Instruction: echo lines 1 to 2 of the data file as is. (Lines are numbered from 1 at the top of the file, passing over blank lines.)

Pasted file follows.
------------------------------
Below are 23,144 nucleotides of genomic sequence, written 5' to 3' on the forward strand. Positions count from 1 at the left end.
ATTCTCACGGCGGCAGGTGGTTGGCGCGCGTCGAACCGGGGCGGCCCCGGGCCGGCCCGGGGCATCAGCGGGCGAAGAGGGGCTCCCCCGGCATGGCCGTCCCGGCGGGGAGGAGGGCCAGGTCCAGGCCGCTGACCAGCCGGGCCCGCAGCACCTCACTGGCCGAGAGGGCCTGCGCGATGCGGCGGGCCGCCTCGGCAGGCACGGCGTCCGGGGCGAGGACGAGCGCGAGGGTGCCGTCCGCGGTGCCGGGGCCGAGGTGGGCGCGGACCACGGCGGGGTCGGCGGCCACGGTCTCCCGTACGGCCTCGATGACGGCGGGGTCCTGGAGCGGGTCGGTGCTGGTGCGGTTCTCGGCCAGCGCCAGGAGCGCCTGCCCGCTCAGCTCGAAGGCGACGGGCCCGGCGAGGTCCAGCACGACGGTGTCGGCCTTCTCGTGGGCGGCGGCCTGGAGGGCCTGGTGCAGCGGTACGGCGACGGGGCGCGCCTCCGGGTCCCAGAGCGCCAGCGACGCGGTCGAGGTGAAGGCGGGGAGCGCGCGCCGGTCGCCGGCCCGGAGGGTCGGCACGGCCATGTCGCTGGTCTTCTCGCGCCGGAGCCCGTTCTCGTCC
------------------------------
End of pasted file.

Below are 23,144 nucleotides of genomic sequence, written 5' to 3' on the forward strand. Positions count from 1 at the left end.
ATTCTCACGGCGGCAGGTGGTTGGCGCGCGTCGAACCGGGGCGGCCCCGGGCCGGCCCGGGGCATCAGCGGGCGAAGAGGGGCTCCCCCGGCATGGCCGTCCCGGCGGGGAGGAGGGCCAGGTCCAGGCCGCTGACCAGCCGGGCCCGCAGCACCTCACTGGCCGAGAGGGCCTGCGCGATGCGGCGGGCCGCCTCGGCAGGCACGGCGTCCGGGGCGAGGACGAGCGCGAGGGTGCCGTCCGCGGTGCCGGGGCCGAGGTGGGCGCGGACCACGGCGGGGTCGGCGGCCACGGTCTCCCGTACGGCCTCGATGACGGCGGGGTCCTGGAGCGGGTCGGTGCTGGTGCGGTTCTCGGCCAGCGCCAGGAGCGCCTGCCCGCTCAGCTCGAAGGCGACGGGCCCGGCGAGGTCCAGCACGACGGTGTCGGCCTTCTCGTGGGCGGCGGCCTGGAGGGCCTGGTGCAGCGGTACGGCGACGGGGCGCGCCTCCGGGTCCCAGAGCGCCAGCGACGCGGTCGAGGTGAAGGCGGGGAGCGCGCGCCGGTCGCCGGCCCGGAGGGTCGGCACGGCCATGTCGCTGGTCTTCTCGCGCCGGAGCCCGTTCTCGTCC